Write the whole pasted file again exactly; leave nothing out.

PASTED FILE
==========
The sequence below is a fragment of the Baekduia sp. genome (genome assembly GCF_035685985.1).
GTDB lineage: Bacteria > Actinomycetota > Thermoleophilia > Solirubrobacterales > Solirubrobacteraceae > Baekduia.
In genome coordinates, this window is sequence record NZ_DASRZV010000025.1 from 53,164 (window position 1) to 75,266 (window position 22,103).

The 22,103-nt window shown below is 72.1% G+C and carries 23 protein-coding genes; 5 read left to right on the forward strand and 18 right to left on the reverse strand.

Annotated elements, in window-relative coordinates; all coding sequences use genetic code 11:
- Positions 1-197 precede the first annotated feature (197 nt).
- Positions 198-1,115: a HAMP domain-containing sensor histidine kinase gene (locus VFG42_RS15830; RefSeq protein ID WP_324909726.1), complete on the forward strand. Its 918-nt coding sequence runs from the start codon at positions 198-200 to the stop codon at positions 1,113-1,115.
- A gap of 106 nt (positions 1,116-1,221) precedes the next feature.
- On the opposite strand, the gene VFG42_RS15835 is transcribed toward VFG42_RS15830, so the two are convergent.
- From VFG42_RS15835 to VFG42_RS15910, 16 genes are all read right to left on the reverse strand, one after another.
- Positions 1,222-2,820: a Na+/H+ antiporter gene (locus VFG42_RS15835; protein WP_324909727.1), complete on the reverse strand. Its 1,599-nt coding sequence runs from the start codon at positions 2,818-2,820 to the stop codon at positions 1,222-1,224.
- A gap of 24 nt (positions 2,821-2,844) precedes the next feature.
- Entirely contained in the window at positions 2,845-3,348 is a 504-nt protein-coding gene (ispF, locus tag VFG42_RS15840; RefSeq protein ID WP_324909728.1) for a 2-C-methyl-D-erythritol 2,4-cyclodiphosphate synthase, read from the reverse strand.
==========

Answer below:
The sequence below is a fragment of the Baekduia sp. genome (genome assembly GCF_035685985.1).
GTDB lineage: Bacteria > Actinomycetota > Thermoleophilia > Solirubrobacterales > Solirubrobacteraceae > Baekduia.
In genome coordinates, this window is sequence record NZ_DASRZV010000025.1 from 53,164 (window position 1) to 75,266 (window position 22,103).

The 22,103-nt window shown below is 72.1% G+C and carries 23 protein-coding genes; 5 read left to right on the forward strand and 18 right to left on the reverse strand.

Annotated elements, in window-relative coordinates; all coding sequences use genetic code 11:
- Positions 1-197 precede the first annotated feature (197 nt).
- Positions 198-1,115: a HAMP domain-containing sensor histidine kinase gene (locus VFG42_RS15830; RefSeq protein ID WP_324909726.1), complete on the forward strand. Its 918-nt coding sequence runs from the start codon at positions 198-200 to the stop codon at positions 1,113-1,115.
- A gap of 106 nt (positions 1,116-1,221) precedes the next feature.
- On the opposite strand, the gene VFG42_RS15835 is transcribed toward VFG42_RS15830, so the two are convergent.
- From VFG42_RS15835 to VFG42_RS15910, 16 genes are all read right to left on the reverse strand, one after another.
- Positions 1,222-2,820: a Na+/H+ antiporter gene (locus VFG42_RS15835; protein WP_324909727.1), complete on the reverse strand. Its 1,599-nt coding sequence runs from the start codon at positions 2,818-2,820 to the stop codon at positions 1,222-1,224.
- A gap of 24 nt (positions 2,821-2,844) precedes the next feature.
- Entirely contained in the window at positions 2,845-3,348 is a 504-nt protein-coding gene (ispF, locus tag VFG42_RS15840; RefSeq protein ID WP_324909728.1) for a 2-C-methyl-D-erythritol 2,4-cyclodiphosphate synthase, read from the reverse strand.